1/3 bitter of your choice (aperol, bitter campar, select or cynar)
2/3 parts prosecco.
plenty of ice
a slice of citrus of your choice
an olive on a long bamboo skewer


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Monday, July 17, 2006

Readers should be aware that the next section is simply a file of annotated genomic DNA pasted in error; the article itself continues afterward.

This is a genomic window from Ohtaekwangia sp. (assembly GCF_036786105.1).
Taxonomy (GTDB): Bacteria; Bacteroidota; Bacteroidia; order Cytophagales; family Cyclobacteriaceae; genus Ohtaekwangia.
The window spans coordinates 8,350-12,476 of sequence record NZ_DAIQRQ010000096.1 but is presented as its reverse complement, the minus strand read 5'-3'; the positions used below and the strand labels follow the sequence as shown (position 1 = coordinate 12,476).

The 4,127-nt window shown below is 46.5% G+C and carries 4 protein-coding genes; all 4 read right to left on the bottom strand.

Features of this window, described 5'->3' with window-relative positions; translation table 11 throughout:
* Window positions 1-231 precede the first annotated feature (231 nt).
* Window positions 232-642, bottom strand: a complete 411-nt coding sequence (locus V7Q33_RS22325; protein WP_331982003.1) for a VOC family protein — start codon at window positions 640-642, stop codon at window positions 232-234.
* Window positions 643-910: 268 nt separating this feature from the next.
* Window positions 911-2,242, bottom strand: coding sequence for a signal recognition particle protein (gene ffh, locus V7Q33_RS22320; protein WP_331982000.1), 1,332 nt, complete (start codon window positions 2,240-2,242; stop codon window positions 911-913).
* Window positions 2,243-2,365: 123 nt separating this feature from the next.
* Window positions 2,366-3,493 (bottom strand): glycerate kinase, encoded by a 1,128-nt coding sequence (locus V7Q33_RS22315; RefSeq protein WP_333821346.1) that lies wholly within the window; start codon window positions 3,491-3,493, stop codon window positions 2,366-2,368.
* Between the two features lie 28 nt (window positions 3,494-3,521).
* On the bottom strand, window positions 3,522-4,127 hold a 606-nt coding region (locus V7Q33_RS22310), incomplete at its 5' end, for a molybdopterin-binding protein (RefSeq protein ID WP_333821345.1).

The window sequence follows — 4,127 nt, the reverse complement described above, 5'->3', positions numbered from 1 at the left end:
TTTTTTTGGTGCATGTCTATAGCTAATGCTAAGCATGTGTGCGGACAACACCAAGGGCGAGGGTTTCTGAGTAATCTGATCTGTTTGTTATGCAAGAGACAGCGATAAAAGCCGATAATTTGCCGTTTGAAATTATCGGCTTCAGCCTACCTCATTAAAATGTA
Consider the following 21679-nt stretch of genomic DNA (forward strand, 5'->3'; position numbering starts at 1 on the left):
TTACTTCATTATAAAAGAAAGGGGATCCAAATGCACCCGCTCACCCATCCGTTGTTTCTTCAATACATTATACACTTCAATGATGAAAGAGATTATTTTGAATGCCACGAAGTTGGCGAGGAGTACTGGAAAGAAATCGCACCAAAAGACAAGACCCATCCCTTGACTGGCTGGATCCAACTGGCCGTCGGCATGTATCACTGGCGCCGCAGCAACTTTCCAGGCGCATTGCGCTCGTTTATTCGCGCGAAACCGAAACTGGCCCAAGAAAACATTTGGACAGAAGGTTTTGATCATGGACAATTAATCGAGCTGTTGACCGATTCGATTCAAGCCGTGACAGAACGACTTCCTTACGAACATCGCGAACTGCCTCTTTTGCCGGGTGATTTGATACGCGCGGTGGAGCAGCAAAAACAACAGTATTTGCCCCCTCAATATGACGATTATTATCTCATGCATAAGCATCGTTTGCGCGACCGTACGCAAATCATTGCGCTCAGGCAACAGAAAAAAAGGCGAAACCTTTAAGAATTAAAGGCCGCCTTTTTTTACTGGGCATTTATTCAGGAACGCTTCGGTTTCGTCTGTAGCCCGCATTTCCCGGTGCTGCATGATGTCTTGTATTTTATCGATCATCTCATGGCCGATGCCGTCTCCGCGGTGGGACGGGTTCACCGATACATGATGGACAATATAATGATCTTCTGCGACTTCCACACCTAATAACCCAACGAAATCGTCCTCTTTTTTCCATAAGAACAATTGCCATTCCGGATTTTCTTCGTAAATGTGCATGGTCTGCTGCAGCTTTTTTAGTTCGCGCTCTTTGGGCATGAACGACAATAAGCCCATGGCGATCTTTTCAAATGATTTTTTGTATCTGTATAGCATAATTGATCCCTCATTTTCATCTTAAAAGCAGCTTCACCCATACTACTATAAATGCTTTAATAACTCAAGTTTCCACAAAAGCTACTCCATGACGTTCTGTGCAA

everytime someone leaves a comment on a post i am thrilled, i really am. it makes me so pleased that someone actually enjoyed the post enough to leave a comment for me! so, a few weeks ago when i was approached by a journalist who wanted to interview me for one of her articles, you can imagine my joy! only problem is, i am not japanese. let me explain. the name kishko threw her off. she was profiling the japanese experience in italy and assumed, as many do, that my name was japanese. so i thought maybe i should do some explaining, hence the added details to my “profile” and this post. kishko is a nickname that derives from a combination of my first and last names. this is not the first time i have been mistaken for a japanese woman. actually, i have also been mistaken for a japanese male! when i ran an academic exchange program all of my correspondence with professors and students was via email, so there was no voice to match to my mysterious androgynous name. when the students and professors would show up for the beginning of the academic year they would come to my office and ask for me, not believing that i was me! most people thought they would find a japanese male in my office. i do apologize for any disapppointments i have caused! but i do hope you will still continue reading and leaving comments!